Big structural change comes with some consequences.
“Medicare for All” plans, such as those proposed by Bernie Sanders and Elizabeth Warren, qualify as “big structural change,” to use Warren’s phrase. The elimination of private health insurance in favor of “free” government health coverage is certainly change that’s big and structural. Same goes for the all the tax increases and the payment of much lower rates to physicians and hospitals.
But those are the known big structural changes, or BSCs — at least the ones mentioned in candidate plans. But what about other BSCs that may be less obvious? Would, say, overriding drug patents affect the type of early-stage development done by biotech firms and funded by venture capital? Undercutting that innovation mechanism would qualify as a BSC.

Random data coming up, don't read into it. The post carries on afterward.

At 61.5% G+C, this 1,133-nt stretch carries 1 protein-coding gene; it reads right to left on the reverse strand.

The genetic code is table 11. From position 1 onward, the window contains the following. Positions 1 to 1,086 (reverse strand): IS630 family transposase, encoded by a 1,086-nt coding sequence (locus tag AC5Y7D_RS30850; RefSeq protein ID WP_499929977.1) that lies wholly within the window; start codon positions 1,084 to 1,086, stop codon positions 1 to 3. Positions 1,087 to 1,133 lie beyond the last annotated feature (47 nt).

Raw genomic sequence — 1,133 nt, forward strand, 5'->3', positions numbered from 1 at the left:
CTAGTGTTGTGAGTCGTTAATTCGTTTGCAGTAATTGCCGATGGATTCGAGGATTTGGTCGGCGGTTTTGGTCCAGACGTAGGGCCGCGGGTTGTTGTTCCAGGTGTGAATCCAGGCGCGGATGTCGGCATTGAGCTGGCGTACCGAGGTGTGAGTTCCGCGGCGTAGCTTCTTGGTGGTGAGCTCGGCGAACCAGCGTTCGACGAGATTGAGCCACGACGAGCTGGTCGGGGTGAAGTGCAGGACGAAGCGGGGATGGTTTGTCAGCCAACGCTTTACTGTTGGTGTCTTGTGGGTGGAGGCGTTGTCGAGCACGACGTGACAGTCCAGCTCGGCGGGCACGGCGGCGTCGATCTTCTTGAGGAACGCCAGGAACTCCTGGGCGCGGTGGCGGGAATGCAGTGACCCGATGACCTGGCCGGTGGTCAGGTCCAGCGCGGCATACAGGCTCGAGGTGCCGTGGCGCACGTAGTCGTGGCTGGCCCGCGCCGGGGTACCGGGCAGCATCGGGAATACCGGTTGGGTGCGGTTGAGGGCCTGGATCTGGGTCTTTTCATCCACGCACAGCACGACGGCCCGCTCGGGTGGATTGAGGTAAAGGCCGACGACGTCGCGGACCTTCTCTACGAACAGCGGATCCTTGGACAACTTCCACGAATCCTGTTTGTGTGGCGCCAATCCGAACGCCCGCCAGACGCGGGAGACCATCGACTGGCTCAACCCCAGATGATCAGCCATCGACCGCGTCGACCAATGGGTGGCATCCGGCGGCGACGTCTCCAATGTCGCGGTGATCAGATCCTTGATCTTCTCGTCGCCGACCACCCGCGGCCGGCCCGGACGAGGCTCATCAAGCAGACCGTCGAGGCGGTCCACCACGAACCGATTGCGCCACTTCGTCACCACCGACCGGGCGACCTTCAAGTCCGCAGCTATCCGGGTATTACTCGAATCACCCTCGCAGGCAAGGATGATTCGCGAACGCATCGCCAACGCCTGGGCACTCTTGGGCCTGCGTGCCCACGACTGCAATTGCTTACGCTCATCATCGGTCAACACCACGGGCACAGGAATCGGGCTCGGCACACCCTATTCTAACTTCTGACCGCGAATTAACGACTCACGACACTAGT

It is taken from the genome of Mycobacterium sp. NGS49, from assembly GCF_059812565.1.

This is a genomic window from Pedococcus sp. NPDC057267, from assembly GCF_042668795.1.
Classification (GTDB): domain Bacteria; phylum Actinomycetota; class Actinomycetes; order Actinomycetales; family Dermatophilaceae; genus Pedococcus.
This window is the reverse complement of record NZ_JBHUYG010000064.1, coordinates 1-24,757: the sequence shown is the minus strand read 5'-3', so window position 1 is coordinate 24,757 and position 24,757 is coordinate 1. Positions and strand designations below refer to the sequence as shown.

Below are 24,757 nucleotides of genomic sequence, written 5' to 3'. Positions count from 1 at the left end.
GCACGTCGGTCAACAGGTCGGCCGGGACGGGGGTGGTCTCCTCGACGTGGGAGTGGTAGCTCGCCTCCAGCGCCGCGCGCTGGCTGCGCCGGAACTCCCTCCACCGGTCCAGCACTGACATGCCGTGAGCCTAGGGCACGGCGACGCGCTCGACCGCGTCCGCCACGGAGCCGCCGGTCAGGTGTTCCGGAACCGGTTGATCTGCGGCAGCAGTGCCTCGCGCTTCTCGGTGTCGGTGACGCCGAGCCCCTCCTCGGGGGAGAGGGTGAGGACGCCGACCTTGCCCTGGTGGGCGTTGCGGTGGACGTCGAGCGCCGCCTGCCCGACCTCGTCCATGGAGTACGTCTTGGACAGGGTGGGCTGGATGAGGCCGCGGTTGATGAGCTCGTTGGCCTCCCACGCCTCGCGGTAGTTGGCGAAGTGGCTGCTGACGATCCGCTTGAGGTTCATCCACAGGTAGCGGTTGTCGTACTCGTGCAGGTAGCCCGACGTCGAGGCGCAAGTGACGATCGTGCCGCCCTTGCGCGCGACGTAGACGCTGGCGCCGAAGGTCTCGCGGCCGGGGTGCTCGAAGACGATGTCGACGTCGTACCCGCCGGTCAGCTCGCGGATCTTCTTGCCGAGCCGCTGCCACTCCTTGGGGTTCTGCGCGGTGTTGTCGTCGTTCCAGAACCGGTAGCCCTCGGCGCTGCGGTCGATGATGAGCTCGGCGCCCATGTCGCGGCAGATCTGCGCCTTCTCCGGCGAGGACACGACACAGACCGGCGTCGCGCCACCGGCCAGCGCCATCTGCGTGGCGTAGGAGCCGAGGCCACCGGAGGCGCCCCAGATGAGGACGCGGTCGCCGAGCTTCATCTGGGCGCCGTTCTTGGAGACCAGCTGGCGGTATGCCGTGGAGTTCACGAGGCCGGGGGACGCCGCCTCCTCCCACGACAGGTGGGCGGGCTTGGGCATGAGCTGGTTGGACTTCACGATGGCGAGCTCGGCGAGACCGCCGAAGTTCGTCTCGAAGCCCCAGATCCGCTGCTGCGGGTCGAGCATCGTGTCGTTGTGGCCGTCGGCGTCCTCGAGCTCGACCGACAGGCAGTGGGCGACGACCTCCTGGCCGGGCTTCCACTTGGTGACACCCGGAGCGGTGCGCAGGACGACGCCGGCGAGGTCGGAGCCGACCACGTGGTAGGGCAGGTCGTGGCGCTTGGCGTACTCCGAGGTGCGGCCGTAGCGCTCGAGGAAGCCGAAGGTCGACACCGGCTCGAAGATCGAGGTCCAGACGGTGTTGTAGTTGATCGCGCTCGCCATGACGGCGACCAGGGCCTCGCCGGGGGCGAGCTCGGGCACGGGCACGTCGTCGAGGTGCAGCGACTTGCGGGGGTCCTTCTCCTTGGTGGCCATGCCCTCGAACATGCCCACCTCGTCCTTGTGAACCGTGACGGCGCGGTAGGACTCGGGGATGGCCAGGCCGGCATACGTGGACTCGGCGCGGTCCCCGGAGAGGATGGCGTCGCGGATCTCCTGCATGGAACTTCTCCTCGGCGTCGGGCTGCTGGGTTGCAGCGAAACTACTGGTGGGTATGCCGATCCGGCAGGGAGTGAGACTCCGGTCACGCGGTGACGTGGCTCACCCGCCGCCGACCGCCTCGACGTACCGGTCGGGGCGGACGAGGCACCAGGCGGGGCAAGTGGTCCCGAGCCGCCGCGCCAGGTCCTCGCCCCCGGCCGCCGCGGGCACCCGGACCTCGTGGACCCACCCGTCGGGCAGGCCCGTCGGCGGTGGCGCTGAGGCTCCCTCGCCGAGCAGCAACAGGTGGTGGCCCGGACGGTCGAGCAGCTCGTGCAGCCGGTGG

Or how about this: The Washington Post points out that economists “have projected as many as 2 million jobs could be lost under a Medicare-for-all system that eliminated all private coverage.” That also qualifies as BSC. When a reporter recently asked Warren about the job loss issue, the senator responded, “So I agree. I think this is part of the cost issue and should be part of a cost plan.”
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